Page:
SAY AH! Finding More Space

September 23rd, 2011

You wouldn’t believe how often I see people who don’t open their mouths enough, when they speak. Yeah, I can hear you saying, “Gimme a break! My grandmother could have come up with that.” But the consequences of this pervasive little habit are quite profound, including

  • Weak voice- because less breath flows out when your mouth isn’t open far enough
  • Mumbling- because speech sounds get distorted being squeezed through your teeth
  • Speaking too fast- because your tongue can move really fast when your jaw isn’t moving
  • Lacking credibility- Have you ever heard someone say, “He’s lying through his teeth!”

What can you do about it? The best approach would involve jaw relaxation exercises, and that’s what I recommend. But since most people just want to jump to the result, here’s what I suggest. Look in a mirror. Normally, you want to have at least one finger-width of space between your upper and lower teeth, on average. Some sounds will be even more open, some less. But on average, a finger-width.

For practice, you should go for two finger-widths. Very open. Use a mirror. The visual confirmation of openness is very important. You’ll be surprised at how easily your mouth starts to close up. If you’re not watching, you don’t even know it.

Start with single words, such as “spa,” “fad” and “high.” When that isn’t so hard, move to phrases, such as “father’s spa,” or “jazz lab,” or “fly high.” When you have the feel of that, try sentences, such as, “My father travels in style,” making sure you’ve got a least a thumb-width of space between your teeth, on the stressed vowel sounds. When sentences are easy, try reading paragraphs in front of a mirror. Remember, you’re looking for an average of one finger-width of space between your teeth. When that doesn’t feel so strange, try speaking with more openness in everyday conversations.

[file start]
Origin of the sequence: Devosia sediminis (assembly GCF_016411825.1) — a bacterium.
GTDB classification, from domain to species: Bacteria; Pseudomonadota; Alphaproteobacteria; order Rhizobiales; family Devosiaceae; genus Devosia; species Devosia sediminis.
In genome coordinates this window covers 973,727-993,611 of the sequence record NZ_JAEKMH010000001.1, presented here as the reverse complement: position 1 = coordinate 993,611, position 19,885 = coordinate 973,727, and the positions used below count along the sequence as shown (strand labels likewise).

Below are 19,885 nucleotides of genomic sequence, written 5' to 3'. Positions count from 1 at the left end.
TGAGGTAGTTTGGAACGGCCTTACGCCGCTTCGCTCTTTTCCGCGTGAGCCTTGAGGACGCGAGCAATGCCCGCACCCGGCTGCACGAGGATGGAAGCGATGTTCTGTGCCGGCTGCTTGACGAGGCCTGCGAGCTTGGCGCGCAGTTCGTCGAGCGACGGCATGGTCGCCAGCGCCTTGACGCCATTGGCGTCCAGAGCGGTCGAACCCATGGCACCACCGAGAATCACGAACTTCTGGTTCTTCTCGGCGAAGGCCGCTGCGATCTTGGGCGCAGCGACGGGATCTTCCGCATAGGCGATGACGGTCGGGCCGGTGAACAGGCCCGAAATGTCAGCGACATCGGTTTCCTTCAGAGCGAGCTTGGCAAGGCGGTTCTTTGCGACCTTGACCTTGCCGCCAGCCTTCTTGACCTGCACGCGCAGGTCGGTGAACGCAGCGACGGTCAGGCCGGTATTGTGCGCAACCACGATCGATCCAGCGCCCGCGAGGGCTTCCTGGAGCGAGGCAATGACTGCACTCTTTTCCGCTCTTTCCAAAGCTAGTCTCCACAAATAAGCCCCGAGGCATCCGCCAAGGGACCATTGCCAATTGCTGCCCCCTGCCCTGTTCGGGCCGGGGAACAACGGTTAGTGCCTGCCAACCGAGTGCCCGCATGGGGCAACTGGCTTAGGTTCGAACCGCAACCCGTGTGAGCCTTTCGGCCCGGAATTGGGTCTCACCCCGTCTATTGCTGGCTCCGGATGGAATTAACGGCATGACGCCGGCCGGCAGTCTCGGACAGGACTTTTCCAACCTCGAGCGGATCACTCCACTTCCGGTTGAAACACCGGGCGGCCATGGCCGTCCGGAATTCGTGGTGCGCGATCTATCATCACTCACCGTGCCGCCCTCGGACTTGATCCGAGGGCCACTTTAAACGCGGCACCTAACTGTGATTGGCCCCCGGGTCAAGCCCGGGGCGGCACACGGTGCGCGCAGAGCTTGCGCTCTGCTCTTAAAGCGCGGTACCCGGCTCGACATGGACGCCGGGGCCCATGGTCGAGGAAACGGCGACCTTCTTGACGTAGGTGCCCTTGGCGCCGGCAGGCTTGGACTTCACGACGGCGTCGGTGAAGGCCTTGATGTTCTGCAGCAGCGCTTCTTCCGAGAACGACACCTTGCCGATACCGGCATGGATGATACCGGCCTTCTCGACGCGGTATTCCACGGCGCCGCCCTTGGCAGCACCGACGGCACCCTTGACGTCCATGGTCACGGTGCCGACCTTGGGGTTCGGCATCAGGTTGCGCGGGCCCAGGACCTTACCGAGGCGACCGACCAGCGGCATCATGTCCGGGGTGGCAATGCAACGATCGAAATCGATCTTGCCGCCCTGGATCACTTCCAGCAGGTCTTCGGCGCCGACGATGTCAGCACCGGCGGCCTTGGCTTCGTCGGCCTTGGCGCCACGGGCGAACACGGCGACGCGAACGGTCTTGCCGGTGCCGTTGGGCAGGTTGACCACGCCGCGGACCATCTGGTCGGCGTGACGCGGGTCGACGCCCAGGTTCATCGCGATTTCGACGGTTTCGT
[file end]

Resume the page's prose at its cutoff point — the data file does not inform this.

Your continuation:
If you haven’t been speaking with a relaxed sense of openness, this might feel very strange and unnatural. You’re not used to allowing sounds to emerge from your body with so much space. That doesn’t mean it’s wrong; it’s just different. So play with it until the feeling is familiar, until it feels like you.

When you are able to speak in public with a relaxed sense of openness around your mouth and jaw, you will reap some significant benefits.

  • Your voice will be stronger- more openness leads to more breath support
  • Your articulation will be clearer- more openness encourages more precision
  • You will speak at a relaxed pace- more openness means your jaw has to move a bit further, slowing you down
  • You will appear strong, confident and credible- take my word for it

Those are all major elements of successful communication—and all have a connection to opening your mouth. You know I hate gimmicks, shortcuts and superficial techniques, but this is something that anyone can understand. And it’s not hard to practice. So open up!

THE FIVE MOST COMMON SPEECH PROBLEMS

December 3rd, 2010

Every year, I consult and train with hundreds of people, and the five most common issues are

Speaking too quickly- caused by fast, shallow breathing, jaw tension and being too focused on content.

Not projecting- caused by a lack of grounding, breath support and resonance.

Sounding too high- caused by physical tension and shallow breathing.

Mumbling- caused by fast rate, jaw and tongue tension, and a soft voice.

Nervousness- caused by tension, shallow breathing, and inadequate preparation.

The solution? It’s always some version of

  • Grounding/Relaxation
  • Deep breathing
  • Resonance.

It’s not rocket science, but what appears simple is not always easy. It’s hard to stay open. Get a vocal coach.